Identity thieves are not ones to discriminate based on age. In fact, some of their favorite targets are children. This is so for various reasons, not the least of which is that their crime is likely to go undiscovered longer if the ID theft victim is a child.
A recent study performed by Debix, an identity theft monitoring company, found that 4000 children's identities had been stolen or otherwise compromised out of only 40,000 children surveyed.
So what do you do to protect your children's identity? First, when your child turns 16, check his credit report. This should leave enough time to correct any errors caused by any identity theft before the child starts college and starts needing credit in his own name.
Second, watch out for any early signs of identity theft. If your minor son or daughter starts getting collection calls or preapproved credit offers, then you should request his credit reports from the Big Three to see what's up.
When you request the report, the credit bureaus should respond that there is no report regarding your child. If they have a report, then your child is either the victim of identity theft or a mixed file. How do you tell the difference? Two ways - first, if all three bureaus have a file on your child, its probably identity theft. If only one has a file, its likely a mixed file. But, the only way to know for sure is to contact the creditors who appear on the report and find out what Social Security number was used to open the accounts. If its your child's SSN, then he or she is a victim of identity theft. If its a different but similar SSN, its a mixed file and all the blame lies with the credit bureau's faulty matching logic.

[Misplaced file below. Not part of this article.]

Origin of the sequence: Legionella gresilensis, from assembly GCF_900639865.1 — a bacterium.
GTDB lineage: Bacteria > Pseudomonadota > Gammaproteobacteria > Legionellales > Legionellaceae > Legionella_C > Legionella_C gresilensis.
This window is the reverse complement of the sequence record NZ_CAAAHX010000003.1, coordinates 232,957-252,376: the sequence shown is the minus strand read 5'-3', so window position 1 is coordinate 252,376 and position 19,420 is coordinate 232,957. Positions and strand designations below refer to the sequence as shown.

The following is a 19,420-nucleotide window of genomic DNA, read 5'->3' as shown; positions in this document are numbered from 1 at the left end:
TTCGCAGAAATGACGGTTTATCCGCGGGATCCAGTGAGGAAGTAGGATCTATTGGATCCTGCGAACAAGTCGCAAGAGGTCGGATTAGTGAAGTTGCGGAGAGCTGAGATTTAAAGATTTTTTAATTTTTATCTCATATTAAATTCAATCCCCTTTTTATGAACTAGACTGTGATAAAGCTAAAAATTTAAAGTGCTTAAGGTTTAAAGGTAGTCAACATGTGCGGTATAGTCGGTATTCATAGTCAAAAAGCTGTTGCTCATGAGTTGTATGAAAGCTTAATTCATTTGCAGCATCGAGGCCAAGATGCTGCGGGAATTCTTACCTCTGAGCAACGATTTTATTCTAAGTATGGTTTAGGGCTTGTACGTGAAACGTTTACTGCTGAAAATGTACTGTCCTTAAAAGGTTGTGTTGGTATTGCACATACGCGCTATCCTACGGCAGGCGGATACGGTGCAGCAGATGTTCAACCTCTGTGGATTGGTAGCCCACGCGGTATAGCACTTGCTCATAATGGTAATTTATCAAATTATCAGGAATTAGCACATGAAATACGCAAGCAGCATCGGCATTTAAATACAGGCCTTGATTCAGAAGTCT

In either scenario, the first step after learning of the problem is to dispute the errors to the credit bureaus in writing. If that doesn't work, after multiple tries, then you need to hire someone like me to sue the bureaus' for your child. Remember, I'm only an e-mail away.